The Wild Bunch (1969) is the acknowledged masterpiece in the Peckinpah oeuvre, though for a venerable classic, it's met with its share of detractors over the years. The controversy was most pronounced upon its original release, when its operatic blood-letting -- coupled with that shown in 1967's Bonnie and Clyde -- signaled a new age in screen violence. Years of imitations have diluted the impact of this film's slow-motion carnage, yet what remains is a solid drama in which a weary gang of outlaws, led by the gruff Pike Bishop (William Holden), finds itself embroiled in the power plays of a ruthless Mexican general (Emilio Fernandez) even as they're being chased by a posse headed by Pike's former partner Deke Thornton (Robert Ryan). The Wild Bunch has been shown over the years in various edited versions, but this edition reinstates all deleted scenes and brings the running time back up to its original 145 minutes.
Peckinpah opted for a change of pace with The Ballad of Cable Hogue (1970), a humorous and leisurely paced Western marked by two strong central performances. Jason Robards is in top form as the title character, who, after being left to die in the desert by two shady acquaintances (Strother Martin and L.Q. Jones), instead stumbles across a hidden water hole and decides to build a rest stop around it. Stella Stevens, who just seven years earlier had proven to be a suitable partner for Jerry Lewis in The Nutty Professor, again strikes comic gold, this time as an opportunistic hooker who unexpectedly falls for Cable. Peckinpah locates a rich vein of comedy in this slender material, which makes the ending (thematically appropriate as it may be) more jolting than perhaps intended.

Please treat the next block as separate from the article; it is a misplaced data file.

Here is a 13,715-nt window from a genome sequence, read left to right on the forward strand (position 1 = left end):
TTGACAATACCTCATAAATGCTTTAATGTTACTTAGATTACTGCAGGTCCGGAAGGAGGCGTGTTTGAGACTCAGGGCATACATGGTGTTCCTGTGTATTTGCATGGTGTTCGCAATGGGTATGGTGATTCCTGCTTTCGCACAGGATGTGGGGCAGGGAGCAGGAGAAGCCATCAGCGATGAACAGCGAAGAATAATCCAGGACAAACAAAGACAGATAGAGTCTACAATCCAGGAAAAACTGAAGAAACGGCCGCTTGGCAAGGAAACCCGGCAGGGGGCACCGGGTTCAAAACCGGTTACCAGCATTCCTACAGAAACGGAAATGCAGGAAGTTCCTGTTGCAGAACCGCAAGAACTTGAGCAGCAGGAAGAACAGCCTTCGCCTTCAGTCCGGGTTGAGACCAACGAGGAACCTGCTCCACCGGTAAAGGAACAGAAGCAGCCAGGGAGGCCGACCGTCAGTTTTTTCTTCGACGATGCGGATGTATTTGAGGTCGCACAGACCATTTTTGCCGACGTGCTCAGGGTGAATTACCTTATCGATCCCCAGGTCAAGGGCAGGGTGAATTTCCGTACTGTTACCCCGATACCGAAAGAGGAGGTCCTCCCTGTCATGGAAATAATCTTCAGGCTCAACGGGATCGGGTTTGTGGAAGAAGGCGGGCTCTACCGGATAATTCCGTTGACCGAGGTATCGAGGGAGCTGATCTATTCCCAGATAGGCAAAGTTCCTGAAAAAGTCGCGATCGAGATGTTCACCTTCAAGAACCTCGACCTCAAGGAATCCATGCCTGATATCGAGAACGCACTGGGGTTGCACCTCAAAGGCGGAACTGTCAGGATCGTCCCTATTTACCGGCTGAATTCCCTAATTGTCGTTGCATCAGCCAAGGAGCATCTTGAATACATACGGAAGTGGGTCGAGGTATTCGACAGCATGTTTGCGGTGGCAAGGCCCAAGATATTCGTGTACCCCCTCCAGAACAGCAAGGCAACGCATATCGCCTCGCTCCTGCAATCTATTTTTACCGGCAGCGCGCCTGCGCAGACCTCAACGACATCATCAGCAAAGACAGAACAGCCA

The original print of Pat Garrett and Billy the Kid (1973) was barely dry when the MGM brass wrested it out of Peckinpah's hands and snipped it down to their liking. This 104-minute butchered version is the one that has made the rounds over the ensuing years, though in 1988, several scenes were reinstated and the running time beefed up to 122 minutes. It's this latter version that's available in this DVD collection, but that's not all: Yet another edit of the film, based on Peckinpah's own notes and running 115 minutes, is also included. The 103-minute version (which I've never seen) is reportedly a disaster, but the two takes included here are of comparable quality, meaning that they're interesting without being totally successful. Narratively, Peckinpah is working on a sprawling canvas, and his attempt to cram in multiple story threads means that some invariably get lost in the shuffle. James Coburn and Kris Kristofferson are fine as Pat and Billy, two former friends now on opposite sides of the law, while a miscast Bob Dylan nevertheless adds color as Billy's trusty sidekick Alias. Dylan also composed the song score for the movie, and Peckinpah's placement of "Knockin' On Heaven's Door" in one particularly poignant sequence was a masterful stroke.
Wild Bunch and Pat Garrett are packaged in two-disc DVD editions; extras found on all four titles include audio commentary by a quartet of Peckinpah biographers, short features on Peckinpah, and a trailer gallery. The Garrett set also features Kristofferson performing original songs inspired by the movie, while the Bunch edition contains the Oscar-nominated short documentary, The Wild Bunch: An Album In Montage.
Ride the High Country: Rating: *** 1/2
The Wild Bunch: Rating: *** 1/2
The Ballad of Cable Hogue: Rating: ***
Pat Garrett and Billy the Kid: Rating: **1/2
Extras: Rating: ***